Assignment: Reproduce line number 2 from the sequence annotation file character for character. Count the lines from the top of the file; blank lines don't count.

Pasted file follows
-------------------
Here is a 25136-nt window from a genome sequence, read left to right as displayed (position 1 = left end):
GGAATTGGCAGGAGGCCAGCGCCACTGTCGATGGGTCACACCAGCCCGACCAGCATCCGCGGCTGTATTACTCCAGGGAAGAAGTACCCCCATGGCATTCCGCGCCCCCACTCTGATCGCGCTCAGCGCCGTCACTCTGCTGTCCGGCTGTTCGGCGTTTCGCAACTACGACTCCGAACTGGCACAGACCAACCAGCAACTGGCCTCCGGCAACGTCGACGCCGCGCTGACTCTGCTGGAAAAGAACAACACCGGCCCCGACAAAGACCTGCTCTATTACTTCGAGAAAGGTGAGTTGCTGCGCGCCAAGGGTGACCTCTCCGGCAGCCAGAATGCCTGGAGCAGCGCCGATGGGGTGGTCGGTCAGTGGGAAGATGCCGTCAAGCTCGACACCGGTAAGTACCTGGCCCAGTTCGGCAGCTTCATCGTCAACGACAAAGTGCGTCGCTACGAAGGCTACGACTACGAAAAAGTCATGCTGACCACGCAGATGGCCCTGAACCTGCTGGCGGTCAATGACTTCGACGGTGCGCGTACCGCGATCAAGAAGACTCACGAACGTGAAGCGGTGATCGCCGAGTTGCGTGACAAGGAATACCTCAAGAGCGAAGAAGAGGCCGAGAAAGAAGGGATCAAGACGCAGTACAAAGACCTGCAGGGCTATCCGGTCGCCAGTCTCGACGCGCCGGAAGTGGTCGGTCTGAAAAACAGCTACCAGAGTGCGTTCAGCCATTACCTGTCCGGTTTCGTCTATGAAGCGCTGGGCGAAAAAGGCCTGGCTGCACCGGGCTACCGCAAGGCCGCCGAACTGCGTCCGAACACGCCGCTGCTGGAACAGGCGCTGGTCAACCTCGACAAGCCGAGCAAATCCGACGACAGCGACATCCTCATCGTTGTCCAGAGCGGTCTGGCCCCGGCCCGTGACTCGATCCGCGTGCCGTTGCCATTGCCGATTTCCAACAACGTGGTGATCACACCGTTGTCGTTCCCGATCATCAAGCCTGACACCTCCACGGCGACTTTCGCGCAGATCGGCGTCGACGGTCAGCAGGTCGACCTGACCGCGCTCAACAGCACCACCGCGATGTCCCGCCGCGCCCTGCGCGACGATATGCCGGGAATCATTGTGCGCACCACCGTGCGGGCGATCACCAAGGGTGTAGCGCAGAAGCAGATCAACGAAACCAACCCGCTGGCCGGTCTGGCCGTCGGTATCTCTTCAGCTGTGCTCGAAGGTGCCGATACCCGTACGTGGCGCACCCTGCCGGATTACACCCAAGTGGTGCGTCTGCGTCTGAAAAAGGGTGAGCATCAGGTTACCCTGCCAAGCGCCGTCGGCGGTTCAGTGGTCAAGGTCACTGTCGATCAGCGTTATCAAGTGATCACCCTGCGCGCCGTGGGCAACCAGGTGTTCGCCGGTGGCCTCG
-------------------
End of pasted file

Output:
GGAATTGGCAGGAGGCCAGCGCCACTGTCGATGGGTCACACCAGCCCGACCAGCATCCGCGGCTGTATTACTCCAGGGAAGAAGTACCCCCATGGCATTCCGCGCCCCCACTCTGATCGCGCTCAGCGCCGTCACTCTGCTGTCCGGCTGTTCGGCGTTTCGCAACTACGACTCCGAACTGGCACAGACCAACCAGCAACTGGCCTCCGGCAACGTCGACGCCGCGCTGACTCTGCTGGAAAAGAACAACACCGGCCCCGACAAAGACCTGCTCTATTACTTCGAGAAAGGTGAGTTGCTGCGCGCCAAGGGTGACCTCTCCGGCAGCCAGAATGCCTGGAGCAGCGCCGATGGGGTGGTCGGTCAGTGGGAAGATGCCGTCAAGCTCGACACCGGTAAGTACCTGGCCCAGTTCGGCAGCTTCATCGTCAACGACAAAGTGCGTCGCTACGAAGGCTACGACTACGAAAAAGTCATGCTGACCACGCAGATGGCCCTGAACCTGCTGGCGGTCAATGACTTCGACGGTGCGCGTACCGCGATCAAGAAGACTCACGAACGTGAAGCGGTGATCGCCGAGTTGCGTGACAAGGAATACCTCAAGAGCGAAGAAGAGGCCGAGAAAGAAGGGATCAAGACGCAGTACAAAGACCTGCAGGGCTATCCGGTCGCCAGTCTCGACGCGCCGGAAGTGGTCGGTCTGAAAAACAGCTACCAGAGTGCGTTCAGCCATTACCTGTCCGGTTTCGTCTATGAAGCGCTGGGCGAAAAAGGCCTGGCTGCACCGGGCTACCGCAAGGCCGCCGAACTGCGTCCGAACACGCCGCTGCTGGAACAGGCGCTGGTCAACCTCGACAAGCCGAGCAAATCCGACGACAGCGACATCCTCATCGTTGTCCAGAGCGGTCTGGCCCCGGCCCGTGACTCGATCCGCGTGCCGTTGCCATTGCCGATTTCCAACAACGTGGTGATCACACCGTTGTCGTTCCCGATCATCAAGCCTGACACCTCCACGGCGACTTTCGCGCAGATCGGCGTCGACGGTCAGCAGGTCGACCTGACCGCGCTCAACAGCACCACCGCGATGTCCCGCCGCGCCCTGCGCGACGATATGCCGGGAATCATTGTGCGCACCACCGTGCGGGCGATCACCAAGGGTGTAGCGCAGAAGCAGATCAACGAAACCAACCCGCTGGCCGGTCTGGCCGTCGGTATCTCTTCAGCTGTGCTCGAAGGTGCCGATACCCGTACGTGGCGCACCCTGCCGGATTACACCCAAGTGGTGCGTCTGCGTCTGAAAAAGGGTGAGCATCAGGTTACCCTGCCAAGCGCCGTCGGCGGTTCAGTGGTCAAGGTCACTGTCGATCAGCGTTATCAAGTGATCACCCTGCGCGCCGTGGGCAACCAGGTGTTCGCCGGTGGCCTCG